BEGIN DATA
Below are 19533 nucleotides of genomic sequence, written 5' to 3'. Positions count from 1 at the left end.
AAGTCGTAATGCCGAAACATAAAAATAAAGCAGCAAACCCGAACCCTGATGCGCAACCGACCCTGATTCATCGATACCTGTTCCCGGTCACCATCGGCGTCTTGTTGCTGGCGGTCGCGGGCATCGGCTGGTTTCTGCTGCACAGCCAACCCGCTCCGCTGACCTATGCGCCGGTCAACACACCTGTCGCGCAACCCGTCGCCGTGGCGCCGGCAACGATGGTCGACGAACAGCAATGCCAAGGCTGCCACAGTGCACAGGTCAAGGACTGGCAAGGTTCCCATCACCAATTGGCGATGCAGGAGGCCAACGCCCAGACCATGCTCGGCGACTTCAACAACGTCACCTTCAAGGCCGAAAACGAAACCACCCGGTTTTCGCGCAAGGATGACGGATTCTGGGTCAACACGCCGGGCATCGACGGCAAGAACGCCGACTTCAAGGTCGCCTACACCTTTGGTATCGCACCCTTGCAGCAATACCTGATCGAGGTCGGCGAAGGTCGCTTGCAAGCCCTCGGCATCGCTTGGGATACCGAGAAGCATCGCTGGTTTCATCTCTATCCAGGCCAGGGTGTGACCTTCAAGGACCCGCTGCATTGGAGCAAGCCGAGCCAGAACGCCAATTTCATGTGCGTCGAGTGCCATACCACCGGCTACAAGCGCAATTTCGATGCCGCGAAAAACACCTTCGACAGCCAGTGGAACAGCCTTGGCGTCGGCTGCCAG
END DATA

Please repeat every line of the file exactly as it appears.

Below are 19533 nucleotides of genomic sequence, written 5' to 3'. Positions count from 1 at the left end.
AAGTCGTAATGCCGAAACATAAAAATAAAGCAGCAAACCCGAACCCTGATGCGCAACCGACCCTGATTCATCGATACCTGTTCCCGGTCACCATCGGCGTCTTGTTGCTGGCGGTCGCGGGCATCGGCTGGTTTCTGCTGCACAGCCAACCCGCTCCGCTGACCTATGCGCCGGTCAACACACCTGTCGCGCAACCCGTCGCCGTGGCGCCGGCAACGATGGTCGACGAACAGCAATGCCAAGGCTGCCACAGTGCACAGGTCAAGGACTGGCAAGGTTCCCATCACCAATTGGCGATGCAGGAGGCCAACGCCCAGACCATGCTCGGCGACTTCAACAACGTCACCTTCAAGGCCGAAAACGAAACCACCCGGTTTTCGCGCAAGGATGACGGATTCTGGGTCAACACGCCGGGCATCGACGGCAAGAACGCCGACTTCAAGGTCGCCTACACCTTTGGTATCGCACCCTTGCAGCAATACCTGATCGAGGTCGGCGAAGGTCGCTTGCAAGCCCTCGGCATCGCTTGGGATACCGAGAAGCATCGCTGGTTTCATCTCTATCCAGGCCAGGGTGTGACCTTCAAGGACCCGCTGCATTGGAGCAAGCCGAGCCAGAACGCCAATTTCATGTGCGTCGAGTGCCATACCACCGGCTACAAGCGCAATTTCGATGCCGCGAAAAACACCTTCGACAGCCAGTGGAACAGCCTTGGCGTCGGCTGCCAG